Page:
California’s Governor Brown has signed legislation clarifying and improving the state’s new paid sick leave law. Unfortunately, the amendment was signed the week following the deadline for employers to notify employees of their new rights, which means some employers who want to take advantage of the new rules may need to send new notices and those new notices could be construed as benefit takeaways.
The original law, the Healthy Workplaces, Healthy Families Act of 2014, provides, among other things, that an employee who, on or after July 1, 2015, works in California for 30 or more days within a year from the commencement of employment is entitled to paid sick days for prescribed purposes, to be accrued at a rate of no less than one hour for every 30 hours worked. Rather than accrue paid sick leave, employers can grant 24 hours of paid sick leave or paid time off, effective July 1, 2015, on the employee’s date of hire and anniversary or every calendar year.
The amendment clarifies that the employee has to work for the same employer in order to qualify for accrued sick leave under these provisions.
The amendment also authorizes an employer to provide for employee sick leave accrual on a basis other than one hour for each 30 hours worked, provided that the accrual is on a regular basis and the employee will have 24 hours of accrued sick leave available by the 120th calendar day of employment.
For specified industries, the amendment delays the application of the notice requirement. The amendment delays the notice requirement for the broadcasting and motion picture industries until January 21, 2016.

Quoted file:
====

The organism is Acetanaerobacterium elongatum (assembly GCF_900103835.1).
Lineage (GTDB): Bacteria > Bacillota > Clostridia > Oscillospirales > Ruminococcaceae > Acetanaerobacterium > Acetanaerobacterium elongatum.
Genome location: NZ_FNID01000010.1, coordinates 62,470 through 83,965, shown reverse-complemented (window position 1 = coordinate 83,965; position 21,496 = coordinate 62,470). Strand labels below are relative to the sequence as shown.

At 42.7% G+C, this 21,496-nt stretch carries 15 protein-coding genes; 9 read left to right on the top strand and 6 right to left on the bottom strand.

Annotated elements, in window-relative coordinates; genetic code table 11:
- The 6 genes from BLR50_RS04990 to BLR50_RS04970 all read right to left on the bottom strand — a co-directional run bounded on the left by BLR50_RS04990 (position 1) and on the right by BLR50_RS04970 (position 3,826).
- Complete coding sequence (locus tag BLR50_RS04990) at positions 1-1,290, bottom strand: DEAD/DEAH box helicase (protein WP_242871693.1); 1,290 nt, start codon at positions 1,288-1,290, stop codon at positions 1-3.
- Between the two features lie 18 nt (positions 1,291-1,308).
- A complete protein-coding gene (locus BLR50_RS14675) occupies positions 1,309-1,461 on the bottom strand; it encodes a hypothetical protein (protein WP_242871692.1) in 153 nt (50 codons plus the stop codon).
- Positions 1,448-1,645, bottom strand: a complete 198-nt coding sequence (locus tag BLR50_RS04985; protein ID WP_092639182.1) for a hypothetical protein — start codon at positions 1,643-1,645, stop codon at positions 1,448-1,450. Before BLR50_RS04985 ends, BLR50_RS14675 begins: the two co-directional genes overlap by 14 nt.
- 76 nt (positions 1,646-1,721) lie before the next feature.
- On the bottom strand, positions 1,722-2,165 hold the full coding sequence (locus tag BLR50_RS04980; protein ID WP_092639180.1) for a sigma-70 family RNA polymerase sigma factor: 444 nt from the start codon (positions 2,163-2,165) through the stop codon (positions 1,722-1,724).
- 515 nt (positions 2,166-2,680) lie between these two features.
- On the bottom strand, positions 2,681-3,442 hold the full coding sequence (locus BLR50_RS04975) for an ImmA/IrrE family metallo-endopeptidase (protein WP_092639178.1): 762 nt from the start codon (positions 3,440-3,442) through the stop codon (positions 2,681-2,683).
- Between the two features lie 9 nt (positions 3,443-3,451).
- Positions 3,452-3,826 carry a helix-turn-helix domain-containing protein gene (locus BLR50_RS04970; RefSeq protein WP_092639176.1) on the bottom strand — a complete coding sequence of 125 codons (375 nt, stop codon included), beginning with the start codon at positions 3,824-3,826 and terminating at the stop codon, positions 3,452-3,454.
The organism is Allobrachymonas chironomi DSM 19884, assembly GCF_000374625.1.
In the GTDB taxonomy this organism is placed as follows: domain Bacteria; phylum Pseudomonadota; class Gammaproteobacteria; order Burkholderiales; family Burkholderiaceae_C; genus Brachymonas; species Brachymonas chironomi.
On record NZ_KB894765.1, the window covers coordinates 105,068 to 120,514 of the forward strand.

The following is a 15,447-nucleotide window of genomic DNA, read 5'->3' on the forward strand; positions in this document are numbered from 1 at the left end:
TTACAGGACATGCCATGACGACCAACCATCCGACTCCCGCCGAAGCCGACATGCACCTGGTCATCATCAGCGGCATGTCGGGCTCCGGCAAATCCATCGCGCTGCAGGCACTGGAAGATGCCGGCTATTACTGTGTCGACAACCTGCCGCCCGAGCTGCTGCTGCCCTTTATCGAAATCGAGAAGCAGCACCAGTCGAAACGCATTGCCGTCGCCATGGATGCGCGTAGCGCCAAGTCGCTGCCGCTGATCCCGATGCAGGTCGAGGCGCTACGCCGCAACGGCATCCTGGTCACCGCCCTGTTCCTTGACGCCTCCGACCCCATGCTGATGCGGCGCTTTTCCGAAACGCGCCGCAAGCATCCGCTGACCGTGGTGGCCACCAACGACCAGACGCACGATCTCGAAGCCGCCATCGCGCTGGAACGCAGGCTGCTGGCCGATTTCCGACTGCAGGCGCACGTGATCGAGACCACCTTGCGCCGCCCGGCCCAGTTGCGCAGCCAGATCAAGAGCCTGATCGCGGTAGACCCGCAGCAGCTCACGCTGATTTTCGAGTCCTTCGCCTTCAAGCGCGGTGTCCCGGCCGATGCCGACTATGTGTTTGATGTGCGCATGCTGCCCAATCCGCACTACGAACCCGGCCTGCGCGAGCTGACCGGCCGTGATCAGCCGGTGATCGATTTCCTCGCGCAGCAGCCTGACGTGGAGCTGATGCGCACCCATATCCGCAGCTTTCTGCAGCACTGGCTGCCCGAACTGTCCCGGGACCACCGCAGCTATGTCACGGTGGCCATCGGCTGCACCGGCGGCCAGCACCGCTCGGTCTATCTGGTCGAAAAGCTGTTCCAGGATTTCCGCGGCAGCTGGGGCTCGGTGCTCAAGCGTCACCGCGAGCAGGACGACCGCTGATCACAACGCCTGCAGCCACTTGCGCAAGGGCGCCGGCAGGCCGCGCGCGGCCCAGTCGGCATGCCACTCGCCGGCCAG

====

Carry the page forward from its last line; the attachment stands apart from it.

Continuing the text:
The amendment permits an employer who provides unlimited sick leave to its employees to satisfy notice requirements by indicating “unlimited” on the employee’s itemized wage statement.
For employees paid different hourly rates, paid commissions, paid piece rates or for non-exempt employees paid a salary, the original law required an employer to calculate paid sick leave based upon an employee’s average pay rate in the prior 90 days. Under the amended law, employers have the option of calculating the regular rate of pay (total wages, excluding overtime premium, divided by total hours worked) in a 90-day period, or using a complex formula referred to as the workweek method.
The amendment provides that an employer is not required to reinstate accrued paid time off to an employee who is rehired within one year of separation from employment, if the accrued paid time off was paid out at the time of termination.
The amendment has a safe harbor for pre-existing plans that provides that an employer is not required to provide additional paid sick days if the employer had a paid leave policy or paid time off policy in place before January 1, 2015. Under this rule, an employer complies with the law if it continues to offer a plan that provides accruals of no less than one day or 8 hours for every three months of employment. If an employer changes its accrual method, it must conform with the new law.
The amendment provides that the employer has no obligation to inquire into or record the purposes for which an employee uses sick leave or paid time off.
The amendment took effect immediately when the Governor signed it.